Nerichards- Haven't been over to Penn Station yet but in their original lives I remember Nathan's as being better. Nerichard's selling point was a unique non-carb orange drink which the new version falls short according to the NYT . As both brands in Manhattan are now controlled by the Riese empire (along with Tad's Steaks), I expect they would today be similar when you get down to the dogs.

Tad's- The brand in New York is the same as SF but the menu and concepts evolved differently. Tad's NY is semi-fast-food while SF is a family restaurant like Outback.

For truly excellent franks in NYC try the independant Gray's Papaya or Papaya King on 86th Street and Lexington Ave.

I think there are still Schrafft's retail ice cream and perhaps candy brands around, which as you noted was their specialty. They featured elaborate candy displays where you entered the restaurant. One of the last vestiges of the 19th Century German restaurant dominance in Gotham when beer gardens, rathskellers and other Teutonic food places were as common as fast-food franchidses today

I am waiting for the return of Orange Julius-now that was real New York.

[This message has been edited by Gene (edited 01-22-2003).]

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Was it Nerichards or Orange Julius that had that Orange-headed-running-winking-clerk hatted-logo guy?

Oh yeah- Papaya King 86th & Lex. - If it ever closes down it should be shipped lock, stock and shiny juice barrel to the Smithsonian!!!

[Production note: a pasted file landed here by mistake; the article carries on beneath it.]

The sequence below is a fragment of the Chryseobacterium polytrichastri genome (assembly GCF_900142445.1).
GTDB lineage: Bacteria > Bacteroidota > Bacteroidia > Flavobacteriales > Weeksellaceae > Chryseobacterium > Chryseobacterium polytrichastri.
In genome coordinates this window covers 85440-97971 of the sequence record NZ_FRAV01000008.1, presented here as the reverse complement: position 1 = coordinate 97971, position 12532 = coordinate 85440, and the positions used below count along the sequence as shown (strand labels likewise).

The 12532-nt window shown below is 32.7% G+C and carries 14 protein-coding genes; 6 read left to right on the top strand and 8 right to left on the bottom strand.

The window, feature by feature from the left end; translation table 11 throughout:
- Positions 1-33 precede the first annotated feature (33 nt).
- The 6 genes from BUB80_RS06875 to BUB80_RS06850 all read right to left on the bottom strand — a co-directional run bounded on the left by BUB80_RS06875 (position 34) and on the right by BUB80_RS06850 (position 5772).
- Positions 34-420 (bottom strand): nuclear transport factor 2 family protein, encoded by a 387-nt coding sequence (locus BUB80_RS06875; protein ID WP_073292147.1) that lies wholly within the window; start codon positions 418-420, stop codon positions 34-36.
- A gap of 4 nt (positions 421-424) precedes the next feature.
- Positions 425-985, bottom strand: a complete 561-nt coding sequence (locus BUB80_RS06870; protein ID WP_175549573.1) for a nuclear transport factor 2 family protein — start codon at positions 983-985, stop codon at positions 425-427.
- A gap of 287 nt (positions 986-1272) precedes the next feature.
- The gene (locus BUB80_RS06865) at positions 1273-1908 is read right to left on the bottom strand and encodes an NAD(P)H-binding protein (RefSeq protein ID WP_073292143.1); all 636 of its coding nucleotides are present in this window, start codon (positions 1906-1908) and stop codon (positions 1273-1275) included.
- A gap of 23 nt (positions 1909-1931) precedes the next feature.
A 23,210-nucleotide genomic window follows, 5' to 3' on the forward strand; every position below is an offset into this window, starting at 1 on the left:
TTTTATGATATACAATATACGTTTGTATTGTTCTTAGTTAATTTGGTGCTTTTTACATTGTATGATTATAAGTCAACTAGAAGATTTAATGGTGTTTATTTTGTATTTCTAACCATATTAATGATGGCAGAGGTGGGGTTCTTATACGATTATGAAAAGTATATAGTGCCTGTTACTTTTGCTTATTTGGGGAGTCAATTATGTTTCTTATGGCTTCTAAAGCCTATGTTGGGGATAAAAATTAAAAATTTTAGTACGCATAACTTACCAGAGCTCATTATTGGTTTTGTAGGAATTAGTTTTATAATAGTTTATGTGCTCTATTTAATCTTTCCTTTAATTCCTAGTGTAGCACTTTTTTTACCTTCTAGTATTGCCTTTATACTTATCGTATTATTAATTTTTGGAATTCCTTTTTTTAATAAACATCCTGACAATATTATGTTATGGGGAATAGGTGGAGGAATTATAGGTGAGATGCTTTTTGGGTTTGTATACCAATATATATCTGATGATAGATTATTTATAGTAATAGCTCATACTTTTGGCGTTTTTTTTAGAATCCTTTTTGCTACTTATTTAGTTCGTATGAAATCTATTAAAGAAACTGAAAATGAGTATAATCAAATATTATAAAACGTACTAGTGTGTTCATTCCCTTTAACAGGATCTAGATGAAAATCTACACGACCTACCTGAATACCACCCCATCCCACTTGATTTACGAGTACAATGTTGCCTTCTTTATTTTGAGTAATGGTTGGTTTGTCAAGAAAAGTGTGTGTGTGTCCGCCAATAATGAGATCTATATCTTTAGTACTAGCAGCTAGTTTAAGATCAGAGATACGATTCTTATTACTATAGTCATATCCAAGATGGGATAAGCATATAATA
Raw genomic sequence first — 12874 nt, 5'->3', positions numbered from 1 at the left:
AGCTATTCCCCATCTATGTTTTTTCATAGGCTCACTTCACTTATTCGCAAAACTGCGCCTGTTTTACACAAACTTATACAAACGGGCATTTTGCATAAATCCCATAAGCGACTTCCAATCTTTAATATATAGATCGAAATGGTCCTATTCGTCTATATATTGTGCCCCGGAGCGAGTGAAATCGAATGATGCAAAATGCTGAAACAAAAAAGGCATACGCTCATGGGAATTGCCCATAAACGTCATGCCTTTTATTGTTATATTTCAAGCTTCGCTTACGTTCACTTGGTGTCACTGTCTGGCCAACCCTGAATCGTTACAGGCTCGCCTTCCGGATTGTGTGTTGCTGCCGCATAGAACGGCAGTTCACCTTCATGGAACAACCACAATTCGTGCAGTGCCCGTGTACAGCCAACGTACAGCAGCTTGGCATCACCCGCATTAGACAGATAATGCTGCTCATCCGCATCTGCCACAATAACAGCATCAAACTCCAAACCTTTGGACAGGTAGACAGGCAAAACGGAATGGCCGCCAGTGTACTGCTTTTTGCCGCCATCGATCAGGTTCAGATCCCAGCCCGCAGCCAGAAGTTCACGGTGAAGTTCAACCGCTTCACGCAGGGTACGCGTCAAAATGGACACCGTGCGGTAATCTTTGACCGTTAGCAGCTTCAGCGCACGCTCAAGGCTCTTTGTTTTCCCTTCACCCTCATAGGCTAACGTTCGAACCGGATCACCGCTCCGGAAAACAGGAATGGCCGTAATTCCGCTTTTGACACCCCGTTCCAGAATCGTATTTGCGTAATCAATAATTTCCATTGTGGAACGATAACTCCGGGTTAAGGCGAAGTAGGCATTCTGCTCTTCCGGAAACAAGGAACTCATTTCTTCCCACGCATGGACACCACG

How about Maestro's Pizza from the Fair?? Still around?

[This message has been edited by Park Bench (edited 01-21-2003).]

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I had a hot dog at Nerichards last Fri night!Average - rather get a good old "Dirty Water Dog" from a guy on the street or one of those road-side trucks.

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Orange Julius is now affiliated with Dairy Queen, and there are three locations left in the New York metro area:

Queen's Center

90-15 Queens Blvd

Elmhurst, NY 11373-4900

Dairy Queen®/Orange Julius®

Garden State Plaza

1 Garden State Plaza

Paramus, NJ 07652-2417

Dairy Queen®/Orange Julius® Treat Ctr

Woodbridge Center

250 Woodbridge Center Drive

Woodbridge, NJ 07095

http://www.orangejulius.com

The remaining Orange Julius outlet density here in the L.A. area is about the same unfortunately... BUT there is one about 3 miles from my house!

Randy

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Was it Nerichards or Orange Julius that had that Orange-headed-running-winking-clerk hatted-logo guy?

I found this little story at http://www.hotbs.com/siqueiros/review1.html, which says both the Orange Julius franchise and the logo both came out of Venice, California.

Venice, according to the Halloween tour, also is responsible for literally sending out little devils to the rest of the country.

In the first half of the 20th century, a man named Harry Miller operated a successful sandwich-making business of Windward Avenue.

Just as Miller made plans to expand his business by adding a bakery, a forger was running around Venice writing bad checks, signingthem "Julius".

Miller, apparently, was fingered by someone as the forger and was hauled into the police station. He was cleared of the charges but in a fit of smirking humor decided to name his new store "Julius' Bakery".

It was here that Miller concocted the orange juice, milk and sugar drink that he called the Orange Julius, Alexander said. The drink was served in a cup with a little devil on it.

Although Orange Julius's current corporate parent has in recent years largely done away with the logo, the little devils from Venice flashed their grins in shopping malls across the nation for decades.

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I'd like to put in a plug for Luchow's, the greatest German restaurant in America! R.I.P.